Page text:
There’s a famous experiment where they keep a bunch of monkeys in a room for an indefinite amount of time. There’s a big white staircase leading up out of the room. Every time a monkey climbs to the top of the staircase, he gets blasted back down the stairs with a hose. When this happens, every monkey in the room also gets blasted with water. This makes them very angry.
Soon, the monkeys have figured it out: beat the shit out of any monkey that starts to climb the stairs. That’s the new rule.
At some point, they remove a monkey and send in a new one. He learns the rule quickly: don’t climb the stairs. And if we’re beating somebody up, join in. One by one, they replace each monkey with a new one who has to learn the rule.
At some point they can turn off the hose. The monkeys will reliably prevent escape. Policing the stairs has become a cultural norm. Eventually, they have this population of monkeys who are trained to beat up any monkey that tries to escape, but don’t even understand why.
The experiment is run by interns who are paid in course credit. Occasionally, an intern finishes the semester and leaves. New interns join the team and everybody explains how to feed the monkeys and how to record the data. But at this point, none of the interns are from the original group, none of them have met the scientists leading this project. Most of the interns don’t fully understand the point of the experiment.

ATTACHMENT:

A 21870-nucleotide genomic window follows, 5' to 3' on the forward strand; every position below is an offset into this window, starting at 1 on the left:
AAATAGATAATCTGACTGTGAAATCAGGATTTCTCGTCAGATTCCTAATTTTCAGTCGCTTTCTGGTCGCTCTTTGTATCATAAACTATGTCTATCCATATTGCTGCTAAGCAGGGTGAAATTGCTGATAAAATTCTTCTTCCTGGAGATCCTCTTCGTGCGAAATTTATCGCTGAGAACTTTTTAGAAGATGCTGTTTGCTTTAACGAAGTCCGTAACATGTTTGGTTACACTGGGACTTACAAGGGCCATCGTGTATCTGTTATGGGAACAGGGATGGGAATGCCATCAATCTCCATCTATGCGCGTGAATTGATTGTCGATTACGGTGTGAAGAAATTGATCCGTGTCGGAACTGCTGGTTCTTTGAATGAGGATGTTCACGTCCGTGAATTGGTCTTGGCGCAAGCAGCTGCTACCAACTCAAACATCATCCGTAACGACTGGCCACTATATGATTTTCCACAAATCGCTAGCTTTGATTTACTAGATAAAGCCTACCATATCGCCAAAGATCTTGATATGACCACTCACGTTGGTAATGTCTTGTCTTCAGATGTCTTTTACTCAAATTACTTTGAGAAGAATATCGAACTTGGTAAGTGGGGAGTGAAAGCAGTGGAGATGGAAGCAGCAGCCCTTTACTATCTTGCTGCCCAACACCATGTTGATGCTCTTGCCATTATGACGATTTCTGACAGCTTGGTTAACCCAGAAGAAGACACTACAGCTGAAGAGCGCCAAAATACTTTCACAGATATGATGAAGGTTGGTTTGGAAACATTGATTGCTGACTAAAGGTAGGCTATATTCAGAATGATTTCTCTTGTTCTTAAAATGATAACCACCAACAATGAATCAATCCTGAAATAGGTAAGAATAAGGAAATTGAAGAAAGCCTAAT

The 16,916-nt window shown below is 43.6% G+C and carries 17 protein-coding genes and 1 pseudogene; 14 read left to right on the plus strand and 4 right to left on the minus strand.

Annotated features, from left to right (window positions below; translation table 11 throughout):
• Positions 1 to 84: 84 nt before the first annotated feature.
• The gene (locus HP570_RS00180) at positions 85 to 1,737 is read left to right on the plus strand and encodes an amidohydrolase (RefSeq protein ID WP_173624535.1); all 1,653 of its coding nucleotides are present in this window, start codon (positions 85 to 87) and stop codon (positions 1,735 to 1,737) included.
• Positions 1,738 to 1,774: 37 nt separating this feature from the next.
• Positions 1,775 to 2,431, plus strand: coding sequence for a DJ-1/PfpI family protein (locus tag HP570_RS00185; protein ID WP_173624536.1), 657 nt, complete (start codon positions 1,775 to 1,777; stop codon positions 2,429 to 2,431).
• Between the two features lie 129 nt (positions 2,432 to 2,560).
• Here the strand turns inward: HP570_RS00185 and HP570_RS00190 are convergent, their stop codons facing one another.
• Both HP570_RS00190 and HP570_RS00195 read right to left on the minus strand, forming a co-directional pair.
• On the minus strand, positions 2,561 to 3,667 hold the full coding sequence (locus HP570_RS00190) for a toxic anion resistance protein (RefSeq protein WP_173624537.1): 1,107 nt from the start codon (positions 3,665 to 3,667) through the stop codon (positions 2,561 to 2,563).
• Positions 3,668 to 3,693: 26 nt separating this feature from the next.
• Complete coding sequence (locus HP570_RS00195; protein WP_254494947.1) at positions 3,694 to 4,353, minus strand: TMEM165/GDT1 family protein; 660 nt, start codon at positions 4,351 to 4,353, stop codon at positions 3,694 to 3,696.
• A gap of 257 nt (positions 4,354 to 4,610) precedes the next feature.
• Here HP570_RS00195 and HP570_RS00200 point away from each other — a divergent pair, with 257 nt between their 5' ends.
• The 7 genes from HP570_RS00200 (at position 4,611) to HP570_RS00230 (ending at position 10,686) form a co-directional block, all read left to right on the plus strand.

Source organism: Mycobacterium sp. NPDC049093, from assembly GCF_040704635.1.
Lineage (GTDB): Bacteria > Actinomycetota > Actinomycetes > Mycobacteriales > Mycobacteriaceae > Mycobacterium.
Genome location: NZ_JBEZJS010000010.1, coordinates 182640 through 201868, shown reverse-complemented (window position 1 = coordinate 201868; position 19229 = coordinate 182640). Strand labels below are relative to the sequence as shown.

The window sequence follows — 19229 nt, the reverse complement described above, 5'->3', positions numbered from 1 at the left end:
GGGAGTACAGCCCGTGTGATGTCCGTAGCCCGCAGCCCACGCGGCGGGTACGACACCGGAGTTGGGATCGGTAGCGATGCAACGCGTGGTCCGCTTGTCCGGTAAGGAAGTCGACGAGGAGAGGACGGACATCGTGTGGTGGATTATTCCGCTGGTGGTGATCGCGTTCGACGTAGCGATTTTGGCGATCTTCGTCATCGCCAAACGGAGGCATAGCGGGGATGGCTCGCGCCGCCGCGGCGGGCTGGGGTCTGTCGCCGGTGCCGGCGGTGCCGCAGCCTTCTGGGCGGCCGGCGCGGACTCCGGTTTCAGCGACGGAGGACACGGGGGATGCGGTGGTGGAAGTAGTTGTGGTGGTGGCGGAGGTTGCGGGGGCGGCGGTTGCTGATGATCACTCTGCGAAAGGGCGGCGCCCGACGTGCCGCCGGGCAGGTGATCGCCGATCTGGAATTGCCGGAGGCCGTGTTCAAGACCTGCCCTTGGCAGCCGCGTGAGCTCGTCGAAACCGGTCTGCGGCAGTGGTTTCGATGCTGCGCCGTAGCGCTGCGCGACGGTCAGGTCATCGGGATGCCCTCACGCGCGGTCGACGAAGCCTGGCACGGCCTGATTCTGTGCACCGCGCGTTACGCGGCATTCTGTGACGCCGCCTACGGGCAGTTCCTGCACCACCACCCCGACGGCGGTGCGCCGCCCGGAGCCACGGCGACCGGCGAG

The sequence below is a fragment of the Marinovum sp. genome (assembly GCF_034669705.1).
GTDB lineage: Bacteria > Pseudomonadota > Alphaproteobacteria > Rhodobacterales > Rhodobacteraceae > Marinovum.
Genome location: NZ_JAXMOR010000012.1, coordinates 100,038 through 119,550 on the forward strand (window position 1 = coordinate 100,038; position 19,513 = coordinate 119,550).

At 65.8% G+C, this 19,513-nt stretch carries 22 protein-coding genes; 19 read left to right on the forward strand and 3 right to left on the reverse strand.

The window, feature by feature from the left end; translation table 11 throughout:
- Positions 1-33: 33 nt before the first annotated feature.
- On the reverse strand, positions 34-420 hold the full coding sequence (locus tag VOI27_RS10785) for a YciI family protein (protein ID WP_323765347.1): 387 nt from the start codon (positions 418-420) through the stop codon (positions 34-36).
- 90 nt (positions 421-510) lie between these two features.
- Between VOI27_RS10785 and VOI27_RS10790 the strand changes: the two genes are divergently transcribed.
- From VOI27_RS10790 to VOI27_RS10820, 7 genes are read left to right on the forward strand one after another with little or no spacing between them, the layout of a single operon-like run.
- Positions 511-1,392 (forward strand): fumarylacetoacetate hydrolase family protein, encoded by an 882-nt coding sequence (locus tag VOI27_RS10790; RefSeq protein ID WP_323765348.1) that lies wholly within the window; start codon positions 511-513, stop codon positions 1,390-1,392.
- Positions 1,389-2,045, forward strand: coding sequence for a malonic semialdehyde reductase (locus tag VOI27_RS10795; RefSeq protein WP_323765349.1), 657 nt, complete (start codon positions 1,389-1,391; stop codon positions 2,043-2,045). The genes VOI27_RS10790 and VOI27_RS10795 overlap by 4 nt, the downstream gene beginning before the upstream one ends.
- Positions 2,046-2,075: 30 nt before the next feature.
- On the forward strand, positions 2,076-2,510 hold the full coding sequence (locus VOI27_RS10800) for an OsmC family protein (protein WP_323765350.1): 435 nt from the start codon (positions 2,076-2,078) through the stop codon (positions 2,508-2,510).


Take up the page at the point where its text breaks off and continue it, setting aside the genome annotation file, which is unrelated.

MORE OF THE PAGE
The scientist who began the experiment left long ago. Other researchers were assigned to the project by an administrator in order to keep this valuable experiment running. None of the remaining scientists are actually authors of the paper, or even understand what it’s about.
The administrator supervising the project isn’t terribly involved with it. He just prolongs the experiment because it’s his department’s main source of funding. But he didn’t begin this project, he just inherited it from his predecessor, who is on a leave of absence and hasn’t been seen in some time.
The company funding the experiment has a sum of money they spend annually on scientific research, mainly for tax reasons. But the person who reads and approves grants left last year. The last time anybody saw the man, he handed a huge folder to some new kid and said “make sure these stay funded.” Then he disappeared up a long staircase leading into the sky.